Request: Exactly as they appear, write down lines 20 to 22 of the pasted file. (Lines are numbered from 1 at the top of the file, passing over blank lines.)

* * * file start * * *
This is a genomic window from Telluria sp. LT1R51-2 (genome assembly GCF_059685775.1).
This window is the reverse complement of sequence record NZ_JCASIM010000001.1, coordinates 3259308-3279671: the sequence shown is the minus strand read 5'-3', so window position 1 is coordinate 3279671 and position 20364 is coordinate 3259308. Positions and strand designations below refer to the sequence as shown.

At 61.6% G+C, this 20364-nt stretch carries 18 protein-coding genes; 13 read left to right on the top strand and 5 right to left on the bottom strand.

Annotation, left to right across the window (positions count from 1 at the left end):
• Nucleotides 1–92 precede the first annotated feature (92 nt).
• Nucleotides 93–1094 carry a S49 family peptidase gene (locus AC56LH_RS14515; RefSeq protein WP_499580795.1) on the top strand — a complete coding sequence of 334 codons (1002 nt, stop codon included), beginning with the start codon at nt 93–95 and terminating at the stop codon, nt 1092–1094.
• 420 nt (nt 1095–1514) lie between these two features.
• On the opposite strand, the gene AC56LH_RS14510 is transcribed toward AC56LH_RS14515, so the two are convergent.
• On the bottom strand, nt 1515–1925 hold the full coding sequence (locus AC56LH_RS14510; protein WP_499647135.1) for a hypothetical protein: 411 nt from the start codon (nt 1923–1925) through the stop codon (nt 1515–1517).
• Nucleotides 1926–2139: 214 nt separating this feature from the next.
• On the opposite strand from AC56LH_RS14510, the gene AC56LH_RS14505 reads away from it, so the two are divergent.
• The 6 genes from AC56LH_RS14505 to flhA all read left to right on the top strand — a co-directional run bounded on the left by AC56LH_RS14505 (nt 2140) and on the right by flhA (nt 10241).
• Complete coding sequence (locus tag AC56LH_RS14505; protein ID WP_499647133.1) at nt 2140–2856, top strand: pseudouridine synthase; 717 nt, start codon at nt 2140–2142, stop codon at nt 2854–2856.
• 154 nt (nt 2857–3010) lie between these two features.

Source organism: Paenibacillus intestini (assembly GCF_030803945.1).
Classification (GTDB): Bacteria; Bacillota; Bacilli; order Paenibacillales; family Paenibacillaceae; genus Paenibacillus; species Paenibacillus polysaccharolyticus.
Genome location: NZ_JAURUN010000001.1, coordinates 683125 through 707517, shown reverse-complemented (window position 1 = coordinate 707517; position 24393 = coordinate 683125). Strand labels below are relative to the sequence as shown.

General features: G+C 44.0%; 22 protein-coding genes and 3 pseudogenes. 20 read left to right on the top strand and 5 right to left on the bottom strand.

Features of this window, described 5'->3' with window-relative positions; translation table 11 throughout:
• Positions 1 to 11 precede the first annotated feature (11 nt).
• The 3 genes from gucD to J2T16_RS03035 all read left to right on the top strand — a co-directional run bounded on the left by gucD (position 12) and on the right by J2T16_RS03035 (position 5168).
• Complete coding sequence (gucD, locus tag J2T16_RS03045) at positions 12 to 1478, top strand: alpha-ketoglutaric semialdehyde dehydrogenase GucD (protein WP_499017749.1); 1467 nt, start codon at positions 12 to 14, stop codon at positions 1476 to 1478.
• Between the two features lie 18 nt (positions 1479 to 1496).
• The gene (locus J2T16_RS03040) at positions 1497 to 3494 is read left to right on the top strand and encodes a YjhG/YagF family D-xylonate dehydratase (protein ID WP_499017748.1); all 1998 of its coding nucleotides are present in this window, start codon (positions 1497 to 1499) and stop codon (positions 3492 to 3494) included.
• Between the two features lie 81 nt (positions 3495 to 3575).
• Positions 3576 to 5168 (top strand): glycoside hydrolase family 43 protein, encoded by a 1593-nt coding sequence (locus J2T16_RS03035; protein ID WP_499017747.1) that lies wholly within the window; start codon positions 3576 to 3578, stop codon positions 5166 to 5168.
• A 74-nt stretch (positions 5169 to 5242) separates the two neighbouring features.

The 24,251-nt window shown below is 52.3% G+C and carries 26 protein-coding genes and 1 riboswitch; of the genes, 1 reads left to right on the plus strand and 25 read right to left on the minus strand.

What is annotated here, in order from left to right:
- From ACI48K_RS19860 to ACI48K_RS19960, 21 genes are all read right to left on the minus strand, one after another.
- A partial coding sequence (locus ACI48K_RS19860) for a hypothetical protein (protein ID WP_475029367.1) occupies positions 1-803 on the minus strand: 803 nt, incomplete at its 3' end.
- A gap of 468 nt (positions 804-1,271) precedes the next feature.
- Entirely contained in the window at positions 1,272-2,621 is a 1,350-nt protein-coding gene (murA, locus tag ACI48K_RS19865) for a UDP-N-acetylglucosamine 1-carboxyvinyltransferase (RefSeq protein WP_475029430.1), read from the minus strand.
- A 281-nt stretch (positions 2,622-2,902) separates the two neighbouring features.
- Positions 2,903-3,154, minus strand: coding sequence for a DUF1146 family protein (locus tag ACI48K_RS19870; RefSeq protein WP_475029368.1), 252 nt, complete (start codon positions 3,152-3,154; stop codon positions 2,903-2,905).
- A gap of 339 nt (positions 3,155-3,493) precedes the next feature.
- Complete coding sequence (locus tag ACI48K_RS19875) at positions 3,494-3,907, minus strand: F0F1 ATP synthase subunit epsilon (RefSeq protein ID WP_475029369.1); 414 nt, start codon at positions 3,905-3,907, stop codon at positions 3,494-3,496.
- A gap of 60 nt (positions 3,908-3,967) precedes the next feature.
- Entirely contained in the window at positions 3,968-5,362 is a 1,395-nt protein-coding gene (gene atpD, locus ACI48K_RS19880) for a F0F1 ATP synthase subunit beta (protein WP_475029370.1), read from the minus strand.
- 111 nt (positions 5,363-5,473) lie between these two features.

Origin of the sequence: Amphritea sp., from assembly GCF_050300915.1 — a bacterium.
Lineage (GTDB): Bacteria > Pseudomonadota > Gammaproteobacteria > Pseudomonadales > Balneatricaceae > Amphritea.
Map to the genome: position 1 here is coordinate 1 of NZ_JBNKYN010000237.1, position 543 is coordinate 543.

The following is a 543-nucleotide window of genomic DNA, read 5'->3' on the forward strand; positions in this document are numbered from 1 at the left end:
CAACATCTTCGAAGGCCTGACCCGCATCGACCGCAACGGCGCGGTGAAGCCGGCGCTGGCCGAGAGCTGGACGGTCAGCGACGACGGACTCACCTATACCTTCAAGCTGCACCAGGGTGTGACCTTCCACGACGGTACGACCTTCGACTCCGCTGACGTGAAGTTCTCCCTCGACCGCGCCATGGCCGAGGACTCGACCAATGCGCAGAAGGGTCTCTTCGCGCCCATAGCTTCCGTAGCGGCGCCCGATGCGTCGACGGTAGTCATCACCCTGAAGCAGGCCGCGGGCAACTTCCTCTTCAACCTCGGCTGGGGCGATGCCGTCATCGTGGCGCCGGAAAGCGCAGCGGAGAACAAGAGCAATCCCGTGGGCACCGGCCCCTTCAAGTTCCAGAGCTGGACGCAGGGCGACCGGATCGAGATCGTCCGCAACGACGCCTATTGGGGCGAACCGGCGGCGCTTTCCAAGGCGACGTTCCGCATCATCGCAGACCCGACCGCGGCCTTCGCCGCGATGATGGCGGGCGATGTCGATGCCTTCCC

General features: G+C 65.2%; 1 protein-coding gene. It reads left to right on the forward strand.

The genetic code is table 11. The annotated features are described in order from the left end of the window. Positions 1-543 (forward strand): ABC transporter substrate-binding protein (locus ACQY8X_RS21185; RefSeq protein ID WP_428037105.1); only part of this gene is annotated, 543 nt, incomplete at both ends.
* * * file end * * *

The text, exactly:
• Positions 1 to 11 precede the first annotated feature (11 nt).
• The 3 genes from gucD to J2T16_RS03035 all read left to right on the top strand — a co-directional run bounded on the left by gucD (position 12) and on the right by J2T16_RS03035 (position 5168).
• Complete coding sequence (gucD, locus tag J2T16_RS03045) at positions 12 to 1478, top strand: alpha-ketoglutaric semialdehyde dehydrogenase GucD (protein WP_499017749.1); 1467 nt, start codon at positions 12 to 14, stop codon at positions 1476 to 1478.